Though generally considered a bad practice I crafted two build tasks to manipulate your TFVC repository from the build
. You can now edit, delete and add files and check those changes in when you’re ready.
Before I explain how they work and how you can use them, I need to get the following out of the way:
I do not think it’s a good idea to change your sources as part of a build.
Unless that’s the only thing your build definition does.
In these cases it should not build your sources and produce your shipping artifacts.
The reason why I’m reluctant, is that changing your sources during the build has impact on other features of the Visual Studio Team Services platform.
- As your code is being built, certain artifacts are generated, such as your debug symbols, test results, code coverage etc. And these artifacts are associated with the Changeset number of the build. This may break or cause problems with Remote debugging, Source Server support, Intellitrace and Test Impact Analysis among other features. Other tools that may be impacted are obfuscators.
- Since your scripts change files, features such as Incremental builds won’t work. They’ll always have to rebuild the projects, since there are always modified files. This is especially so when you use tasks to patch the AssemblyVersion attribute. This will slow down your builds slow down the feedback cycle as a result.
So, now I hope you understand this is a bad idea and you may wonder why I chose to build these tasks anyway.
The primary reason I built these, is to help clients migrate from customized XAML builds to the new build system with minimal impact. I’d rather have them fix their mistakes in the new system, than delay their move by fixing it in the XAML workflows.
The secondary reason I built these, is to provide ways to schedule changes to sources automatically. You may have a manual build trigger which updates all the version numbers and checks in the changed files, which in turn triggers a CI build to build the code. By using this two-stage approach, your build and symbols will be associated with the correct changeset and you won’t have the issues described before.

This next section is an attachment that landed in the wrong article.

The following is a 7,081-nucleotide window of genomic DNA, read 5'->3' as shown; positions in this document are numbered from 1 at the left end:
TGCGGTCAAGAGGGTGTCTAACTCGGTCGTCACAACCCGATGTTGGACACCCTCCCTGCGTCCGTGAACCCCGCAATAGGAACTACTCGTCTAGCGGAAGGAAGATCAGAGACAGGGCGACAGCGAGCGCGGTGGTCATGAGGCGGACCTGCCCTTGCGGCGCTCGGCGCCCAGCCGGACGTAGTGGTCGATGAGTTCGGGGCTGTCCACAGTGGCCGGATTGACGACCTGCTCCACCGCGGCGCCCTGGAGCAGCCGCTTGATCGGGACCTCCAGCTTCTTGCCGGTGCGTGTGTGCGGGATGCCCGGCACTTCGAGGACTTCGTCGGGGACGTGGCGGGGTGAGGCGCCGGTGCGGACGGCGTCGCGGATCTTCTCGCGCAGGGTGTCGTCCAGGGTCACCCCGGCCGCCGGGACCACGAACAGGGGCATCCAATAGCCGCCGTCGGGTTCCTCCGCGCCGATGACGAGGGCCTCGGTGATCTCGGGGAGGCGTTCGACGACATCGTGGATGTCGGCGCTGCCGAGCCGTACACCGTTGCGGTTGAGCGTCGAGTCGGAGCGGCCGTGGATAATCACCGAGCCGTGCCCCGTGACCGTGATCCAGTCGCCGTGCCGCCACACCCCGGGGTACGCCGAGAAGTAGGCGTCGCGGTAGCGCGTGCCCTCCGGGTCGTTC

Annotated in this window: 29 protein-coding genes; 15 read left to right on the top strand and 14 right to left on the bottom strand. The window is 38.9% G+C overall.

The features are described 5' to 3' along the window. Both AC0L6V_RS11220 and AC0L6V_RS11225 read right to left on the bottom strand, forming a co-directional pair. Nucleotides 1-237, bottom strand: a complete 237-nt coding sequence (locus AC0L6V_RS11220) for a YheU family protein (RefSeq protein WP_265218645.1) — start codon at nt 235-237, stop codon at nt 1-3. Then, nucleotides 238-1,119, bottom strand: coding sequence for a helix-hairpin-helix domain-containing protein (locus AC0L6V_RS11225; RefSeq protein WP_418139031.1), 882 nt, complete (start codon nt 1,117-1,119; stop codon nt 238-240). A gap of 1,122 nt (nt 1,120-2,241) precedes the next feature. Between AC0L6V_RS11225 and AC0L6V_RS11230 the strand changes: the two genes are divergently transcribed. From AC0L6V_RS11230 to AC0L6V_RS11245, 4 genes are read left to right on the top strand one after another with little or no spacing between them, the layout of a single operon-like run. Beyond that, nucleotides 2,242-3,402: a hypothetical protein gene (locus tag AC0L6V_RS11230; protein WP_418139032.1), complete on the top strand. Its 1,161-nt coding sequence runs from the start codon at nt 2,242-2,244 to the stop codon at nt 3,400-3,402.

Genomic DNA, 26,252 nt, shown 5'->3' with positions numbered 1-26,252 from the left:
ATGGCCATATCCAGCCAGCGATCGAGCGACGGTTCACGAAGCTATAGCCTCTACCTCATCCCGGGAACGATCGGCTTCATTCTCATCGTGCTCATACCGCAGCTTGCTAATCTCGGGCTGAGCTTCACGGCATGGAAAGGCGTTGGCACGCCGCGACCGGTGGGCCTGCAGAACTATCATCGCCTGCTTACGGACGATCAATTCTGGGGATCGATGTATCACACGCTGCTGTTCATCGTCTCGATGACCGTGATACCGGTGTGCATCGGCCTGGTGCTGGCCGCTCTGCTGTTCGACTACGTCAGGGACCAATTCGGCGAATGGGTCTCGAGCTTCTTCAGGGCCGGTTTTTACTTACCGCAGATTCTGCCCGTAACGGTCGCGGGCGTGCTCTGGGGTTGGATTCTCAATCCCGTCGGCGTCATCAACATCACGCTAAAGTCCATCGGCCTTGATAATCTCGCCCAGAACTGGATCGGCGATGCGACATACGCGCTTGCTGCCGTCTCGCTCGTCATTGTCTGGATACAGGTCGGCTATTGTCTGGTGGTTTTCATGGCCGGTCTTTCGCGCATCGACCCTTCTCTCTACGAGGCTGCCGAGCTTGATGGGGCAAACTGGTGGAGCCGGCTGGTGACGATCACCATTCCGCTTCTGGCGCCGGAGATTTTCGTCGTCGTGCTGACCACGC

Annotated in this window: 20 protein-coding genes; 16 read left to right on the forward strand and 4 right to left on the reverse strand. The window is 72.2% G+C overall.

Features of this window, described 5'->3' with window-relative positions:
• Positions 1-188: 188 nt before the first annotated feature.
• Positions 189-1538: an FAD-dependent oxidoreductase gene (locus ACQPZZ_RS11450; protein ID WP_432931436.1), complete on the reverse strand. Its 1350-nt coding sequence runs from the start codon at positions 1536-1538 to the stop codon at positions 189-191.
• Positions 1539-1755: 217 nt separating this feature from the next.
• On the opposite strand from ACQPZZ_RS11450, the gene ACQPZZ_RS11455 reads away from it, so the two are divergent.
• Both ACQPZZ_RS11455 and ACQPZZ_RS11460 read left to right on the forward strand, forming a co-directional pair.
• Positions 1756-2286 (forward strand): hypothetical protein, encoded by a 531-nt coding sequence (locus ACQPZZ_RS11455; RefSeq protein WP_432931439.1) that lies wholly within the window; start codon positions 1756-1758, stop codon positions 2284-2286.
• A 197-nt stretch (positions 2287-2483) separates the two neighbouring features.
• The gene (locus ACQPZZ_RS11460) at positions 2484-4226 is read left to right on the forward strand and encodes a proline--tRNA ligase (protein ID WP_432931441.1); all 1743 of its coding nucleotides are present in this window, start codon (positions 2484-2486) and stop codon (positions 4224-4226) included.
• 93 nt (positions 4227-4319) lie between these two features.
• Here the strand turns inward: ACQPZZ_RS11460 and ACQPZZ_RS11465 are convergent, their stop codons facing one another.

I’m not terribly happy about the quality of the code, yet, but that will improve now that they do the thing they’re required to do. I admit I’ve learned way too much about Powershell/.NET interop in the past days…
You may ask why I didn’t simply wrap tf.exe, but I assure you, I’ve tried. It fails to perform the check-in as it doesn’t pick-up the security token authentication used by the new Build system. You’ll be greeted by a cryptic security error when you try to check in the files:
#[error]TF30063: You are not authorized to access https://account.visualstudio.com/DefaultCollection.
#[error]Process completed with exit code 100 and had 1 error(s) written to the error stream.
Introducing the TFCV Build tasks
TFVC Check-in changes
The first task checks in any changes and deletes you’ve made to your $(Build.SourcesDirectory), optionally scoped to a specific path. It’s able to by-pass your checkin policies and can optionally suppress a CI build by adding a specific comment.
Since Build 2015 uses Local workspaces any edit or delete is automatically detected.
- I understand – if your build system dived into an endless loop, uses up all your build minutes or destroys your source tree by accident. You’ve signaled you understand this risk, the task won’t work without this consent.
- Files to check in – specify one or more paths, separated by ; or newline. While wildcards (?, *) are supported, they’re not the same as the minimatch patterns used by other build tasks.
- Recursion – controls whether you’ll be checking in just the current folder/file (None), one level below the selected path (One Level) or all levels below the selected path (Full).
- Check-in comment – The comment which will show up in the source control history for this changeset.
- Notes – specify one or more checkin notes using the following format Name=Value separated by ; or newline.
- Bypass CI on check in – adds a special string to the check-in comment to ensure that no other build is triggered.
- Override policies – to override any check-in policies or changeset-notes that may be required by your administrator.
- Override reason – when enabling Override Policies, you’re required to specify a reason. This reason is stored with the changeset.
TFVC Add new files
Unlike edits and deletes, additions aren’t automatically checked in, they need to be signaled before they’ll be picked up by the Check-in task. Adding them is simple, just specify the paths you want included and they’ll be added to the list.
- Files to add – specify one or more paths, separated by ; or newline. While wildcards (?, *) are supported, they’re not the same as the minimatch patterns used by other build tasks.
- Recursive – controls whether you’ll be checking in just the current folder/file (unechecked), or all levels below the selected path (checked).
- Apply Localitem Exclusions – will ignore files that are specified in your .tfignore file if your repository has one.
To install these tasks you’ll need to install Node.js and the tfs-cli node package using the instructions described here
. Then configure your Project Collection uri using tfx login
. After that you can either run the publish.ps1
. script in the repository or issue the tfx build tasks upload
command yourself for each task you’re interested in.